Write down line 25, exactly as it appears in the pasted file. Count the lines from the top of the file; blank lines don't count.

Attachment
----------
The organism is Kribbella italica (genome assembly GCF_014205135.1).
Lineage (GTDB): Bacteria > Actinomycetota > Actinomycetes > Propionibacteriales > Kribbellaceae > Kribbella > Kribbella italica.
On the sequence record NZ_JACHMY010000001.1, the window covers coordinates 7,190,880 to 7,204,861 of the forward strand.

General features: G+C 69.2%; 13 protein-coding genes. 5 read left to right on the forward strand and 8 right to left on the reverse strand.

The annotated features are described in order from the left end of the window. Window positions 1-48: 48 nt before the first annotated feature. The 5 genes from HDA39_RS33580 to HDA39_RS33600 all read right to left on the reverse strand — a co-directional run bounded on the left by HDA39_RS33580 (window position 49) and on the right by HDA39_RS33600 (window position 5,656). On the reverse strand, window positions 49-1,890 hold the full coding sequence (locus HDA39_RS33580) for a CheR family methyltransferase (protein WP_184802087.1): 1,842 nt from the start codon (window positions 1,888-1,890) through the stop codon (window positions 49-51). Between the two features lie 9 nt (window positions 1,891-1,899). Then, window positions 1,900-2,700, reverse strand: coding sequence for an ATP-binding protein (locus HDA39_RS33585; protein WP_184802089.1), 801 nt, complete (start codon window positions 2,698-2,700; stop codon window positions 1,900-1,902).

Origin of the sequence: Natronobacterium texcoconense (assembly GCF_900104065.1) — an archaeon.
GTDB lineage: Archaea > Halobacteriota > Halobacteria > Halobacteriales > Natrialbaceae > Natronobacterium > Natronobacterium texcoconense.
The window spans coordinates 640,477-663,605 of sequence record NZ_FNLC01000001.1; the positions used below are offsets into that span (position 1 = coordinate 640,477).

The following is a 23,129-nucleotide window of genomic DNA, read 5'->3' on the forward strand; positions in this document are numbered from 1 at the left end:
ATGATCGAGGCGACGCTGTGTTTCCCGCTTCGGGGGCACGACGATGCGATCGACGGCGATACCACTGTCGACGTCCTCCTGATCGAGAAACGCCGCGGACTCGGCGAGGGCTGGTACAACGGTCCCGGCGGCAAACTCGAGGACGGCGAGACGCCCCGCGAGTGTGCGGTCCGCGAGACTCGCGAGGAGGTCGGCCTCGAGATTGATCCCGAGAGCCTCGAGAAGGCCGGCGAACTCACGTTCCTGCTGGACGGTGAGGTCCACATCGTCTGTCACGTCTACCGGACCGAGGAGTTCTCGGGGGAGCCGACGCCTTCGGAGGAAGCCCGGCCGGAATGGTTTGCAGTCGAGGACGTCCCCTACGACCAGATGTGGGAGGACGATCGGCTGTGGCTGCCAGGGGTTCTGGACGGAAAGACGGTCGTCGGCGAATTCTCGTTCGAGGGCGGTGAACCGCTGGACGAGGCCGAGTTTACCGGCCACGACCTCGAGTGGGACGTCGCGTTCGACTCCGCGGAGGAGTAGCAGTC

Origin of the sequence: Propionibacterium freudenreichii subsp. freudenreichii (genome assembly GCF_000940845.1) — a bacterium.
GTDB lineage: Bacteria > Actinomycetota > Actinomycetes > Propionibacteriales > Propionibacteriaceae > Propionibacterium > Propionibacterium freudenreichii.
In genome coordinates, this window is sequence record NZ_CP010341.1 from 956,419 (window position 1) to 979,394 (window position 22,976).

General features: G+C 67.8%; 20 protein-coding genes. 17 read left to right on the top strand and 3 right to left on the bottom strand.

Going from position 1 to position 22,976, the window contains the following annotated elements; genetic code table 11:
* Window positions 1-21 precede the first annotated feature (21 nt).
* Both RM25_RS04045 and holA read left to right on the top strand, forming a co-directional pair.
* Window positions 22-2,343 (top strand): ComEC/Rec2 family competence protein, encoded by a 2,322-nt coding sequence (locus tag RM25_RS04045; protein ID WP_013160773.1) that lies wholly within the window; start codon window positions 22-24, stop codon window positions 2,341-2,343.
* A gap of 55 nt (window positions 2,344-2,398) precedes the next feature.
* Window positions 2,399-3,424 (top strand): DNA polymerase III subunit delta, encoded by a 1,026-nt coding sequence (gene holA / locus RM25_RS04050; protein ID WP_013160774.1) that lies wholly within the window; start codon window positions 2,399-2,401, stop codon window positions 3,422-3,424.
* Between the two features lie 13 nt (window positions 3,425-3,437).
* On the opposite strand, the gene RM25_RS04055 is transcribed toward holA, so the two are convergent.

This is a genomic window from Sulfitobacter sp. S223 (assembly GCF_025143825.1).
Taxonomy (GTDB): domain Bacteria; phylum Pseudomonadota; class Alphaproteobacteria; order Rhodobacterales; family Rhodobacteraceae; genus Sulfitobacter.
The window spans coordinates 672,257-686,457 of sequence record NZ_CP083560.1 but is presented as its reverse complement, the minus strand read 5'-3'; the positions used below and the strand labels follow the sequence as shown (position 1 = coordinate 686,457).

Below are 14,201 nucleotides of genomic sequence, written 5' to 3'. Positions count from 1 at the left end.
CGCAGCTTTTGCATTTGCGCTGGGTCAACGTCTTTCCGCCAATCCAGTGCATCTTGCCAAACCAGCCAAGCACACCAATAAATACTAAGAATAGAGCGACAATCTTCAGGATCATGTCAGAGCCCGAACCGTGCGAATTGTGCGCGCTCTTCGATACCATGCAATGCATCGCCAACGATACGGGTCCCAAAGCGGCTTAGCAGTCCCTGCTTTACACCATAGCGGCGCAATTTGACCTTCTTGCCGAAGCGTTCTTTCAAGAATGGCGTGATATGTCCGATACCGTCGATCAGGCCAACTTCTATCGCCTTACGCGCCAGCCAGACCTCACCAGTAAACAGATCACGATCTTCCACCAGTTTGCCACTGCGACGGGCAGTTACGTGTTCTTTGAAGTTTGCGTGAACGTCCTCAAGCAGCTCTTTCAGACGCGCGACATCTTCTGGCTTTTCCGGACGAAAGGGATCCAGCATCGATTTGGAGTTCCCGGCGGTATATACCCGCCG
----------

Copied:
The window spans coordinates 672,257-686,457 of sequence record NZ_CP083560.1 but is presented as its reverse complement, the minus strand read 5'-3'; the positions used below and the strand labels follow the sequence as shown (position 1 = coordinate 686,457).